press freedom

PNP confiscates progressive magazine after Anti-Terror Law takes effect

Rambo Talabong

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PNP confiscates progressive magazine after Anti-Terror Law takes effect

SEIZURE. Police take away bundles of Pinoy Weekly in Bulacan

Pinoy Weekly photo

(UPDATED) The incident marks a first in recent history that police confiscated copies of a magazine considered a threat to the government

(UPDATED) The Philippine National Police (PNP) confiscated copies of a progressive community magazine that allegedly calls on Filipinos to resist the Philippine government.

On Sunday morning, July 26, policemen seized bundles of Pinoy Weekly from the Bulacan office of an urban poor organization and stacked these at the back of a police vehicle before driving off.

The incident marks a first in recent history that law enforcement confiscated copies of a publication it deems to be a threat to government.

CONFISCATED. Police load Pinoy Weekly copies behind their vehicle
Pinoy Weekly photo

“At about 9:30 this morning of July 26, at least eight elements of the Pandi police station of the Philippine National Police (PNP) went to the local Kadamay office to seize the Pinoy Weekly print copies. Members of Kadamay asked for a search warrant from the cops,” Kenneth Roland Guda, Pinoy Weekly editor-in-chief, said on the magazine’s official Facebook page.

He said that witnesses heard Captain Jun Alejandrino, the Pandi police chief who headed the raid, say that the magazines were “illegal” and “teaches people to fight the government”.

Guda said that witnesses also heard Alejandro order Kadamay members at the office to surrender the magazines or “may mangyayari” (something will happen).

Guda said that on Saturday night, the police arrested Rose Fortaleza, a Kadamay member who lives in the same housing unit in that was raided on Sunday. The police did not have a warrant for Fortaleza’s arrest, Guda added.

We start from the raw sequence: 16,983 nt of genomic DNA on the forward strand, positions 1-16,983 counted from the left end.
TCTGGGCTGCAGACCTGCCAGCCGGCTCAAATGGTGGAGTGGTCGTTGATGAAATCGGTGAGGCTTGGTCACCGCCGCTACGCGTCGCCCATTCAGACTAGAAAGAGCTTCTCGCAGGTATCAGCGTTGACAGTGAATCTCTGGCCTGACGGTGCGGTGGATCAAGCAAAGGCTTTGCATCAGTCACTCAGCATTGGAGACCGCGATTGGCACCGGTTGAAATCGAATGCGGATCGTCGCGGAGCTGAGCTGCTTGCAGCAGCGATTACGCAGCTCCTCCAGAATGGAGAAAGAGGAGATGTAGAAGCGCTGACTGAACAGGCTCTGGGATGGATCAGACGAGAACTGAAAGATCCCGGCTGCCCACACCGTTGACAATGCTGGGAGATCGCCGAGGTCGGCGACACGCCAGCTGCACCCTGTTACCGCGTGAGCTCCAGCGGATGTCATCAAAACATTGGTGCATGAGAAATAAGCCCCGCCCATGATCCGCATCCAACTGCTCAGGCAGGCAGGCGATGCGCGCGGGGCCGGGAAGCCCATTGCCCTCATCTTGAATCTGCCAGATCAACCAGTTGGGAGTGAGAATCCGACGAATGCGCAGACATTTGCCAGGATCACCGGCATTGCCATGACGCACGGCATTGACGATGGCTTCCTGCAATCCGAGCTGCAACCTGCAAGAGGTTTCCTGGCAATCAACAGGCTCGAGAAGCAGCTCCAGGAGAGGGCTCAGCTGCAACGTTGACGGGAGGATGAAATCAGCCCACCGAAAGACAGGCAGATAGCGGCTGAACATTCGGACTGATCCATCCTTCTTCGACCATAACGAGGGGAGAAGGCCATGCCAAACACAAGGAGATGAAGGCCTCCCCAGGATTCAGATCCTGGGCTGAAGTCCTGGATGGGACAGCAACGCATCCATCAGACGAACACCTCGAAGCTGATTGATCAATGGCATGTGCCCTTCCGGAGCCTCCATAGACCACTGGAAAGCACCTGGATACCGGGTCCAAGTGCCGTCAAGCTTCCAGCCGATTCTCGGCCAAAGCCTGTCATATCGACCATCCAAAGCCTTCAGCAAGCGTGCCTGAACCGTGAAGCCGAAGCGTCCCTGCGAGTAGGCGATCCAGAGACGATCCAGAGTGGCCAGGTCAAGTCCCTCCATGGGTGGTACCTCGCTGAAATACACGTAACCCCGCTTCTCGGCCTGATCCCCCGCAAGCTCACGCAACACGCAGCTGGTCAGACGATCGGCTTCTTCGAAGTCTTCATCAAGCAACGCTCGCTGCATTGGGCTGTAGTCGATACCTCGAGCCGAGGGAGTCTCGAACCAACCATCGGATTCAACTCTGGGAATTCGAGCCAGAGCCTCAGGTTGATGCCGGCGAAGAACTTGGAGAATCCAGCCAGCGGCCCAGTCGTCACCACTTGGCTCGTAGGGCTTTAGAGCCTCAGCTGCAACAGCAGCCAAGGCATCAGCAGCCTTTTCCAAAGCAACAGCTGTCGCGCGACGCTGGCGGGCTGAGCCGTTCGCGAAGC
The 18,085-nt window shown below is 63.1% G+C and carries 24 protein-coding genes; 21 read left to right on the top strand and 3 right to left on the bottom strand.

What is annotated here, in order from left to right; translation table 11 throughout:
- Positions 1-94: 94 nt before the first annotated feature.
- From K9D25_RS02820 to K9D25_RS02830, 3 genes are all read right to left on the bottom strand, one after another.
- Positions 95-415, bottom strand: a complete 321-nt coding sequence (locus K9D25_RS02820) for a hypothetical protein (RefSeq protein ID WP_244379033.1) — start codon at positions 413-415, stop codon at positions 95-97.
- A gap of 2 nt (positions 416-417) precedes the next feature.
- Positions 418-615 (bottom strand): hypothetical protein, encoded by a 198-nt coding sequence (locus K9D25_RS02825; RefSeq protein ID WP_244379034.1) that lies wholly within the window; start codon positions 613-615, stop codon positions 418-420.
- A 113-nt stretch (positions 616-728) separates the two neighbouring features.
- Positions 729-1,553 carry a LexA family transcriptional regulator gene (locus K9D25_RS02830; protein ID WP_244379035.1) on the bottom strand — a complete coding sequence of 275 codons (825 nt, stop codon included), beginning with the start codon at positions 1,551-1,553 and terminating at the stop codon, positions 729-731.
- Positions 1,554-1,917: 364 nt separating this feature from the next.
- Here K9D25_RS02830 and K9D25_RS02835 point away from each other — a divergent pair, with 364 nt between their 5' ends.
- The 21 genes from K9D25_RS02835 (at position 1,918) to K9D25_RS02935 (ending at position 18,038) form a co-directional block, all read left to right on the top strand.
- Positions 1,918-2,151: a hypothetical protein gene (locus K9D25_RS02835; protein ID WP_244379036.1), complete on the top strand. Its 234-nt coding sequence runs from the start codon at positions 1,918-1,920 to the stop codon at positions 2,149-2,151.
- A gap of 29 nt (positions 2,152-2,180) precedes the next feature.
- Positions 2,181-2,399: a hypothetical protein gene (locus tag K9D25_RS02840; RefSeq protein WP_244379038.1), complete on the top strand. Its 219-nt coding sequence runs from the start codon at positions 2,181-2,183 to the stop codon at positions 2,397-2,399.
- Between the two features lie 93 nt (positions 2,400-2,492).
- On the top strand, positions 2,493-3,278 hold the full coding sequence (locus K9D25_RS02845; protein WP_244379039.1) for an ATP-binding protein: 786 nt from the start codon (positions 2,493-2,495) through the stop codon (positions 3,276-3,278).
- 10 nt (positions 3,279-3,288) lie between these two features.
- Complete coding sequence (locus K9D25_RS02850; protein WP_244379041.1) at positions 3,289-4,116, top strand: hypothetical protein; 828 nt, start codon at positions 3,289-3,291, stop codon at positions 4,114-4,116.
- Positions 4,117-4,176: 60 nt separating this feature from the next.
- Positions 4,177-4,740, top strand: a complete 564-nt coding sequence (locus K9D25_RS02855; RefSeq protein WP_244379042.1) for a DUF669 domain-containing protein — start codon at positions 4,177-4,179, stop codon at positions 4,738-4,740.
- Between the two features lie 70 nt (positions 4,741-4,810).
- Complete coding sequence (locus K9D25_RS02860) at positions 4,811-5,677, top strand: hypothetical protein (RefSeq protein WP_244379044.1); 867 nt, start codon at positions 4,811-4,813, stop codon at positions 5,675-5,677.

The Kadamay leaders, fearing their arrest too, eventually told Alejandrino that they could take the magazines, but they still expressed disapproval and dismay. According to a report of PinoyWeekly on the incident, that was when the cops drafted a letter certifying their surrender of the magazines. Under duress, the Kadamay leaders signed it.

The letter was later used by the police and the National Task Force to End Local Communist Armed Conflict on Tuesday night to discredit media reports on the incident.

It is unclear if the police had a warrant to search KADAMAY’s office in Pandi and confiscate copies of Pinoy Weekly.

What is Pinoy Weekly?

Pinoy Weekly is published by PinoyMedia Center Inc., a Securities and Exchange Commission-registered non-profit media organization. It is an online and printed magazine that features stories about marginalized sectors.

Guda, also vice chair of the PMC board of trustees, said that since 2002, Pinoy Weekly has been publishing “investigative, explanatory, narrative, and analytical reports in the Filipino language, targeting underreported and marginalized sectors and communities.”